Student Research Projects

“Let us move forward, then, into a new era of openness, effectiveness, and accountability”: Oppressive Institutions and Subversive Groups within the Harry Potter Series

Student Alexa Higbee '15 (Criminal Justice and English)
Faculty Mentor(s)
Department English
Course English 489: Senior Thesis Workshop


This project focuses on J.K. Rowling’s Harry Potter series. While many people have come to love the series, it is important to look beyond the wand waving and potion making seen in these books. Using Louis Althusser’s theory on the reproduction of ideologies and Michel Foucault’s theory about self-policement through the Panopticon schema, I concluded that there are several oppressive institutions within the series, like the Ministry and Hogwarts, that work to shape the minds of the wizarding community. A textual analysis of these texts made apparent that different groups within this world work to subvert those ideologies. Ferdinand Tönnies’ theory on the two social groups, Gemeinschaft (community) and Gesellschaft (society), helped to identify why groups like Dumbledore’s Army and the Harry, Ron, Hermione triumvirate succeed in breaking away from the ideologies that the oppressive apparatuses are working toward. Bringing these ideas together, I concluded that while the Gemeinschaft-like groups are able to break away from the ideologies that the Ministry and Hogwarts reproduce, they reveal that although the wizarding society reflects an oppressive capitalistic society, this kind of happy ending can only be found in fiction. In reality, one may never escape the infiltration of dominant ideologies.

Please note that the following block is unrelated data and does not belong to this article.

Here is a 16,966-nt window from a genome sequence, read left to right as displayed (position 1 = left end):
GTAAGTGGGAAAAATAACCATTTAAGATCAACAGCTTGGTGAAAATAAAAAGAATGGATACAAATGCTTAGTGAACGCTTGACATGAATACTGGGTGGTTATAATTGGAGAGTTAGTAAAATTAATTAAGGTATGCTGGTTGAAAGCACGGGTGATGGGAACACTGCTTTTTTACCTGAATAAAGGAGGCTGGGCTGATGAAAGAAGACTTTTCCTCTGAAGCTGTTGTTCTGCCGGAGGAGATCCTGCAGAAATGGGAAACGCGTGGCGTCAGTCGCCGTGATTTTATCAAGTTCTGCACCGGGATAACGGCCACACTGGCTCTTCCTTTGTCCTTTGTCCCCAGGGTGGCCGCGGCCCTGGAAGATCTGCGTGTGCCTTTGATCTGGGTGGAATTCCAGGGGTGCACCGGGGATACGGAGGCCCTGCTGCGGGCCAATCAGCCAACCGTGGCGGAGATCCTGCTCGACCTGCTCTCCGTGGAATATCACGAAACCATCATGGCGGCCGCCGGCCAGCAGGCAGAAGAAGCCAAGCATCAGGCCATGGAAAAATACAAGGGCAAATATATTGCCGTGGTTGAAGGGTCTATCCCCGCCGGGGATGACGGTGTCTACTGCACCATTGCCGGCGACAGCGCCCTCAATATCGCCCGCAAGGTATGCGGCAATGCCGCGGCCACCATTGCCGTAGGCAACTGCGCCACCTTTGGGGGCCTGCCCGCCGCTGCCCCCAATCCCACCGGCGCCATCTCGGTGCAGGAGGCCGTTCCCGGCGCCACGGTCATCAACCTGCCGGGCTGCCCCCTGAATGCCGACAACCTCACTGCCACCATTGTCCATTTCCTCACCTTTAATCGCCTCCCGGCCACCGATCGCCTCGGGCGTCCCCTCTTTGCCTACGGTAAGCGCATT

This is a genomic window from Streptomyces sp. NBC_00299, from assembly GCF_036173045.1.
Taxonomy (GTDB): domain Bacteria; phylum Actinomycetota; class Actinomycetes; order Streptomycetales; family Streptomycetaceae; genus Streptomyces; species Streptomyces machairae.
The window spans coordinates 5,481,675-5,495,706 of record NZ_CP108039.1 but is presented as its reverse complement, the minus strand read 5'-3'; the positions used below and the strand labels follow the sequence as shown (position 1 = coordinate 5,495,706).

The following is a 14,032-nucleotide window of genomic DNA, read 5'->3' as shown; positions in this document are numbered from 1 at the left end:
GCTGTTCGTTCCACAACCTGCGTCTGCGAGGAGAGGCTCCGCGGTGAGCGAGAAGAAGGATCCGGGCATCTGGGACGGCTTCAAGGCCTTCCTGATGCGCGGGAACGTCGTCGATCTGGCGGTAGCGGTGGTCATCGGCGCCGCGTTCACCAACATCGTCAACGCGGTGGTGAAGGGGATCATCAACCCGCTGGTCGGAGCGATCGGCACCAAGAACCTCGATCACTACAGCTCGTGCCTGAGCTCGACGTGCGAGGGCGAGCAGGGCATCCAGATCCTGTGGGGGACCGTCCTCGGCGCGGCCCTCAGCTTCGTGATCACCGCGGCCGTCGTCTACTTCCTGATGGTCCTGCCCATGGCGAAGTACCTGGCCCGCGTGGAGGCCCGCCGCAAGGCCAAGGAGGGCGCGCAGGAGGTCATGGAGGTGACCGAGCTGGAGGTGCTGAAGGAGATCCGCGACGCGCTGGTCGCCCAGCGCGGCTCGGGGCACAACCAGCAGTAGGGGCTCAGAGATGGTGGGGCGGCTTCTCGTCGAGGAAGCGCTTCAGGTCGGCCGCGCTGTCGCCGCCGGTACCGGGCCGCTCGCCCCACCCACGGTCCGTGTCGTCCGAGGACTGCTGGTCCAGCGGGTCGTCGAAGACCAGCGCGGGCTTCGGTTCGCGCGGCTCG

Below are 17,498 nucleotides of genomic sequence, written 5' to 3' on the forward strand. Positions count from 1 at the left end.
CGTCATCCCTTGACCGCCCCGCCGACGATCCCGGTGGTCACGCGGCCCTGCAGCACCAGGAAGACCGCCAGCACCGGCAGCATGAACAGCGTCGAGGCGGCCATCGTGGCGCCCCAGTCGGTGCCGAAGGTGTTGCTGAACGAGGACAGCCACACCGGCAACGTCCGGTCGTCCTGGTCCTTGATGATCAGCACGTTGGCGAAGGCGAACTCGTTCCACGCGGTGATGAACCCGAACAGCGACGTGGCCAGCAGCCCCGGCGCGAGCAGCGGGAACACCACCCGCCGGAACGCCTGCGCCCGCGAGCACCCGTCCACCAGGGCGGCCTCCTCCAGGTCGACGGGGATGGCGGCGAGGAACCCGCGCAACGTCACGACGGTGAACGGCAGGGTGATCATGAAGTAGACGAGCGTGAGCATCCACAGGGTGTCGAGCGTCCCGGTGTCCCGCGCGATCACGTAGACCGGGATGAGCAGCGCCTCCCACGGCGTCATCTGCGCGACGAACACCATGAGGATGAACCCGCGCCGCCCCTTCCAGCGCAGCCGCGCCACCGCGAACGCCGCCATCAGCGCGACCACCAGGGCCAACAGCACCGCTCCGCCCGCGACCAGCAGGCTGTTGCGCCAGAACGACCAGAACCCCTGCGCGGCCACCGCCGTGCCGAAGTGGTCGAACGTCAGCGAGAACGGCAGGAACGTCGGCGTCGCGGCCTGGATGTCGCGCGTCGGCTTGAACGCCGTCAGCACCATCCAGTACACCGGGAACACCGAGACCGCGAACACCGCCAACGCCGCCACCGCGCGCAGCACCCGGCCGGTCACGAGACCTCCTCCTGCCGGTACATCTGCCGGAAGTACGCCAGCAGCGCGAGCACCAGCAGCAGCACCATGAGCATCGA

Selected as top research project in the Division of the Humanities, 2014-15.